conventions ft will be neutral as to
candidates, should any one be nomi
nated -who hasn't:' local pnae or
Eublic spirit enough to patronize
is local paper it won't support him.
In . times ' like these, and in a por
tion of the country so much need
ing and so much benefitted by the
: influence of a newspaper, the man
who. does nothing to encourage or
sustain one isn't tit for public office
had the right (logically?) to buckle
on their knapsacks and "go for a publican State executive com-1 The editor of the Sentinel writes
soldier" to officer and command mittee. ' ' " . I himself another' letter- In y ester
the militia to dispense with the In thls'paper tcwlsyarrangemeiit dssp'sjia s!gtis'u;vMM.V'A
office of adjutant general, and all of the twelve Judicial, districts Is demcaLticinvestigatingcommittee
others of lower rank, and elect their published. k This ; publication will f of a: democratic; legislature In 1872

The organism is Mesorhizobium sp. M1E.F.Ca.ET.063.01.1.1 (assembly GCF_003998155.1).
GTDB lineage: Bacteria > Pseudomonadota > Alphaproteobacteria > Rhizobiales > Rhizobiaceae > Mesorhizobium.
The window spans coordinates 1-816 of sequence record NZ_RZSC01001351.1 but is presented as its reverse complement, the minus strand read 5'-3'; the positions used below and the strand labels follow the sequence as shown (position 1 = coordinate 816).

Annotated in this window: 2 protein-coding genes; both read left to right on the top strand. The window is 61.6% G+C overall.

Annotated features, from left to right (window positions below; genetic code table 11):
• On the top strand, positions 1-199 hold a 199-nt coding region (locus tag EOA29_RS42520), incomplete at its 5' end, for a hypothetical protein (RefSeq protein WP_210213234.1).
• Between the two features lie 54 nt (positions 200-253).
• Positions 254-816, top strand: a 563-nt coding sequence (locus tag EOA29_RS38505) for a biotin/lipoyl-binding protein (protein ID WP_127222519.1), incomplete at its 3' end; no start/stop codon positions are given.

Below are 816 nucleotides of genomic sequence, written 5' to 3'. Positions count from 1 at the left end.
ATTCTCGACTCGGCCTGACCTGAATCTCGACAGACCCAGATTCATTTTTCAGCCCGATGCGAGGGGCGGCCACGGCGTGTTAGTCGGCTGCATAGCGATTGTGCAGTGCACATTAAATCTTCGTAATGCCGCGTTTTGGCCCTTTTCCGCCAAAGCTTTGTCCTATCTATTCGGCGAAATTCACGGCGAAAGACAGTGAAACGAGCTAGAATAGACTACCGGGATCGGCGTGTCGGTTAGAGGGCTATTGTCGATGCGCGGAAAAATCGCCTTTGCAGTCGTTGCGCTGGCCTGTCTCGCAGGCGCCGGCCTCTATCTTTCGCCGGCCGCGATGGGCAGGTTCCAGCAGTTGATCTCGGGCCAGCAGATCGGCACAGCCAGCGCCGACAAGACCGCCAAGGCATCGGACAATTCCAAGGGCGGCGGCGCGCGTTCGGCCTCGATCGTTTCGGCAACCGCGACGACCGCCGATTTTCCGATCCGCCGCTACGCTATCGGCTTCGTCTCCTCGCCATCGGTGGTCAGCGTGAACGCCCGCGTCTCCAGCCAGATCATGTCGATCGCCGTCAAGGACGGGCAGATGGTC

pets to man the militia. One might be followed by '.the . congressional reported that , thelsald editor was
quote further, but this Is enough to 1 districts. This Is done for the con- Ipverty, fond of the letter MM.TfHis
show the absurdity of this school-1 venience of, reference, and . that it I extravagance of ; aSbction lit that
boy proposition. If democratlo may be seen how necessary it Is for f direction footed up the rsnug little
scribblers will thinks little, they prompt 'action in lgard. to the Ju sum of.C35S.t)0, at the'experiso of
J t 1 L J. r . ,
can dispenso with a great deal of I
dicial districts.
tho public treasury.
farmers, they can but injure them
selves and damage the country.
Manufacturing must be encour
aged at the South as well as agricul
ture; and to her mechanics must
she look for much of her architec